Tuesday, October 28, 2008

Tomato, tomahto...

"The Enlightenment, with its emphasis on reason, would finally provide democracy with its philosophical underpinnings. The 17th and 18th centuries produced a wave of prominent thinkers espousing political systems based on what they called "the social contract." Government, they theorized, was a sort of legal agreement between the rulers and the ruled, the terms of which were binding on both parties. It was a groundbreaking theory. All they needed now was some country dumb enough to try it before the King found out and had them all drawn and quartered." - Jon Stewart's America: A Citizen's Guide to Democracy Inaction
The social contract that Mr. Stewart's book speaks of is one of the fundamentals of our government. The differences in ideas between today's political parties are a result of varied interpretations of that "legal agreement" between the rulers and the ruled. In some elections, these ideological differences are quite clear, while in others (like the one to be held in a week's time) - not as much. As I am not John Adams, I cannot profess to be an authority on political discourse, but I try to base my opinions on fact (a basic concept, by the way, that many bankers and politicians should consider in their decision making processes.)

That said, there was a time when "conservative," believe it or not, did not mean 'God-fearing gun-toters'. Rather, it meant people who were basically interested in a limited federal government (this means no creepy big-brotherness), personal responsibility, and an attention to (and scholarship of) the ideas our Founding Fathers hammered out in documents like, say, the Constitution, or the Federalist Papers. I once read a statement from Garrison Keillor regarding the Republican party, specifically, that expresses the point more eloquently:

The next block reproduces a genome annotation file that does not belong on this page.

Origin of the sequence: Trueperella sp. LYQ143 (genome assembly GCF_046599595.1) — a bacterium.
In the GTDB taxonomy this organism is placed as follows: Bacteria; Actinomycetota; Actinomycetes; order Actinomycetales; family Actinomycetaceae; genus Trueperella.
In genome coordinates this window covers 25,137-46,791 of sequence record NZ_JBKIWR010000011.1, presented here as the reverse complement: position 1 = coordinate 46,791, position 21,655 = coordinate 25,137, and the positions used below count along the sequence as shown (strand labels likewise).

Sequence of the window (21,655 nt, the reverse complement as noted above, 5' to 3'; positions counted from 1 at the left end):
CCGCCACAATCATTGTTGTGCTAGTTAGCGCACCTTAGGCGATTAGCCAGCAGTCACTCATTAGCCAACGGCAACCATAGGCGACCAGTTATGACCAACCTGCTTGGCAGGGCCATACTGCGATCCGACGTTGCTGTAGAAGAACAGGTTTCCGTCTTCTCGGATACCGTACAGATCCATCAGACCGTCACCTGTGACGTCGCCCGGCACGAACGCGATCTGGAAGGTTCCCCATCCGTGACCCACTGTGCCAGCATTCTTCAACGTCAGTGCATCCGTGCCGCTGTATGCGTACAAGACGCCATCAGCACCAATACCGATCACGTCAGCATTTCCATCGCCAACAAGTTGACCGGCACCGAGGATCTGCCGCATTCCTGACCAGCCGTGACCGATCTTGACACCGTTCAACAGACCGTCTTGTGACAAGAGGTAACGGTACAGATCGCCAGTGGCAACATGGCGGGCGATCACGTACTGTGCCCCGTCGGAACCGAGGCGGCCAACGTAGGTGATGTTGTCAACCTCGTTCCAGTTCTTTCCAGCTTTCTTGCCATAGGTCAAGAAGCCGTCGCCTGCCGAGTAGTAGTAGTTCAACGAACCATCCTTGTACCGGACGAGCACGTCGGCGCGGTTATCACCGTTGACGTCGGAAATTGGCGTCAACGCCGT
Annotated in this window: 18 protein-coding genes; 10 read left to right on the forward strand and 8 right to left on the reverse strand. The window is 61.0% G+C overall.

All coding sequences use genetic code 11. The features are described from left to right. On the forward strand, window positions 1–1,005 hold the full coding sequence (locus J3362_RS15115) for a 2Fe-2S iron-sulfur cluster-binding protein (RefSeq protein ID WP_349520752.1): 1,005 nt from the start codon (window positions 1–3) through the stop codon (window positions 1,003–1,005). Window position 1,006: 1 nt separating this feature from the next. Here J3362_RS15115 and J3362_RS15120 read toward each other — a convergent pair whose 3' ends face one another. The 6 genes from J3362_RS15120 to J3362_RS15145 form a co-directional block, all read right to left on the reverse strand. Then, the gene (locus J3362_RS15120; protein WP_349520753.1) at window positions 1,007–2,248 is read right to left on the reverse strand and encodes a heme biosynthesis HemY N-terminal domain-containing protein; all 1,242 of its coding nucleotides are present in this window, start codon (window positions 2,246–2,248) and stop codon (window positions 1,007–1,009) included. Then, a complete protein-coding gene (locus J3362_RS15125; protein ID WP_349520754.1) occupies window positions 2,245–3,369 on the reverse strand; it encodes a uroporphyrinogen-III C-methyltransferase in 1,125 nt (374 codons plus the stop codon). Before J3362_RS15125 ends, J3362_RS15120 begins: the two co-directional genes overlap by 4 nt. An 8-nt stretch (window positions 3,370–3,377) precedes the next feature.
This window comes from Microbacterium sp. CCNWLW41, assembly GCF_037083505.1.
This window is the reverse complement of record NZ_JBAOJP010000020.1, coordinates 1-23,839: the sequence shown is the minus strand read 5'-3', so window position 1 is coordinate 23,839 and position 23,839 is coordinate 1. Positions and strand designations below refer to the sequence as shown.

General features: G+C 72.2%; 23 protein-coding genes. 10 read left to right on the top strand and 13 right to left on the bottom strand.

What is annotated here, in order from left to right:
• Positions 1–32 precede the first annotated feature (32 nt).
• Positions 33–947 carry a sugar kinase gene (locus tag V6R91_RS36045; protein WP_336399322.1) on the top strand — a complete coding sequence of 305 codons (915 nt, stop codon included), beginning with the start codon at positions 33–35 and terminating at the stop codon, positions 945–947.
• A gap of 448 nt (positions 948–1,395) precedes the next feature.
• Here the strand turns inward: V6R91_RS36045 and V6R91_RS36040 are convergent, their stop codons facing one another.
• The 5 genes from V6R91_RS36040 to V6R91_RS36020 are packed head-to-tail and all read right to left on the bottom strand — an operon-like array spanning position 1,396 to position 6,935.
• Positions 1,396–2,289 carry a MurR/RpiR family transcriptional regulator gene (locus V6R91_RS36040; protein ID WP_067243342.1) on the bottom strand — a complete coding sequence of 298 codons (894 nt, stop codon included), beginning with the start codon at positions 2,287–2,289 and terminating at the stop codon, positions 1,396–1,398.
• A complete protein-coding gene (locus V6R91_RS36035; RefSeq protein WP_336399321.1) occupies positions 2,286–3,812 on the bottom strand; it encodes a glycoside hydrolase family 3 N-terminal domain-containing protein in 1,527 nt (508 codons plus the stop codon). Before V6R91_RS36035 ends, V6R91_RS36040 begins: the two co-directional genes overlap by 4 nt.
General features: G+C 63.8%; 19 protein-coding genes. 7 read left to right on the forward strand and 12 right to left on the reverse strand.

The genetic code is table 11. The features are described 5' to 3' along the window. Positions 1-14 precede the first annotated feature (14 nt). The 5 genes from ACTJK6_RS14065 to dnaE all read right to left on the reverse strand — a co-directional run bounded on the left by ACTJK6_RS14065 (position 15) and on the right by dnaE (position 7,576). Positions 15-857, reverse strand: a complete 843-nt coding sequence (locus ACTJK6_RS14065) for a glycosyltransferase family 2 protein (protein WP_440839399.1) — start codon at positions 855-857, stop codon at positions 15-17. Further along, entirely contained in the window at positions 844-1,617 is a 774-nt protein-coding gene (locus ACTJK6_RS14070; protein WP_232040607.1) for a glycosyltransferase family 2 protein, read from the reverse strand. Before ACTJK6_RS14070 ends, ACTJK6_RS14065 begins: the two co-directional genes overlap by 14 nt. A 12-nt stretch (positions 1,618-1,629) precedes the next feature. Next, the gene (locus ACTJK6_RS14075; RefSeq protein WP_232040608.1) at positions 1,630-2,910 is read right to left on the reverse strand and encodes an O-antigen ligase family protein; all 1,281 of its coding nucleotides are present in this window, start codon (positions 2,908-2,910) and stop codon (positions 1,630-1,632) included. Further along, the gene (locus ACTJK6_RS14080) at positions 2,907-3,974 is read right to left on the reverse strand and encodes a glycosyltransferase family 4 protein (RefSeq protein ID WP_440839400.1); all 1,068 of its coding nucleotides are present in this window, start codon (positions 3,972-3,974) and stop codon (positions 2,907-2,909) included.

"Something has gone wrong with the Republican Party. Once it was the party of pragmatic Main Street businessmen in steel-rimmed spectacles who decried profligacy and waste, were devoted to their communities, and supported the kind of prosperity that raises all ships. Now it's the number one reason why the rest of the world thinks we're deaf, dumb, and dangerous."

Senator McCain has found himself at the end of a campaign of almost Marx-brothers-esque heights in terms of ridiculousness. He garbles his ideas and speeches, he makes "erratic" shifts in attitude and policy, and he attempts "bold" moves to convince the public that he's a "maverick" (maybe he should have chosen Mel Gibson as his running mate), while trying to feign "conservatism" enough to convince the GOP that they didn't make a mistake in picking him as their candidate. Remember the old adage about "if you try to please all the people all the time you're likely not to please any of them any of the time?"

I feel like (again this is just my opinion, I don't claim to know everything) in his struggle to be the candidate for the conservatives, but at the same time be his "bi-partisan", maverick-y self, McCain's policy pronouncements have lost all tenor. The only way to attempt to gauge decisions he might make as president is not to listen to his campaign rhetoric, but to look at his record as a statesman. There, the only things we have to go on are the fact that he sided with George Bush the infamous 90 % of the time (which is part of how the party got where it is in the first place), and the reputation he has for being bi-partisan.

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